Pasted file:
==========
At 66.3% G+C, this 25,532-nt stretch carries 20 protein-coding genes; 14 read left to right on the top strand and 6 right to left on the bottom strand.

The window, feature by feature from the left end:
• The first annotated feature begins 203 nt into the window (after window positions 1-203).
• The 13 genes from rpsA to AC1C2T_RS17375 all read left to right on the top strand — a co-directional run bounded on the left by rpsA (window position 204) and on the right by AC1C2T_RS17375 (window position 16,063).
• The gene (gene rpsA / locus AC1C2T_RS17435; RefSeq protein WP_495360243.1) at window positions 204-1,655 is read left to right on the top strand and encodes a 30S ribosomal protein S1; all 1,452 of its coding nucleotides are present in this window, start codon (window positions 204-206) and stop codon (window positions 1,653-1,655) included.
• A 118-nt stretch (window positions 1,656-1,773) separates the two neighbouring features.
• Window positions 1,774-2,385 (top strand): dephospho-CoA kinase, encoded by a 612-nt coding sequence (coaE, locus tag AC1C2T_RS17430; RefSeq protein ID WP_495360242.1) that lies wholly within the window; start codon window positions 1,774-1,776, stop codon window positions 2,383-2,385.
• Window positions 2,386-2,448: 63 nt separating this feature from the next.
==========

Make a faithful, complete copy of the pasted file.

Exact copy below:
At 66.3% G+C, this 25,532-nt stretch carries 20 protein-coding genes; 14 read left to right on the top strand and 6 right to left on the bottom strand.

The window, feature by feature from the left end:
• The first annotated feature begins 203 nt into the window (after window positions 1-203).
• The 13 genes from rpsA to AC1C2T_RS17375 all read left to right on the top strand — a co-directional run bounded on the left by rpsA (window position 204) and on the right by AC1C2T_RS17375 (window position 16,063).
• The gene (gene rpsA / locus AC1C2T_RS17435; RefSeq protein WP_495360243.1) at window positions 204-1,655 is read left to right on the top strand and encodes a 30S ribosomal protein S1; all 1,452 of its coding nucleotides are present in this window, start codon (window positions 204-206) and stop codon (window positions 1,653-1,655) included.
• A 118-nt stretch (window positions 1,656-1,773) separates the two neighbouring features.
• Window positions 1,774-2,385 (top strand): dephospho-CoA kinase, encoded by a 612-nt coding sequence (coaE, locus tag AC1C2T_RS17430; RefSeq protein ID WP_495360242.1) that lies wholly within the window; start codon window positions 1,774-1,776, stop codon window positions 2,383-2,385.
• Window positions 2,386-2,448: 63 nt separating this feature from the next.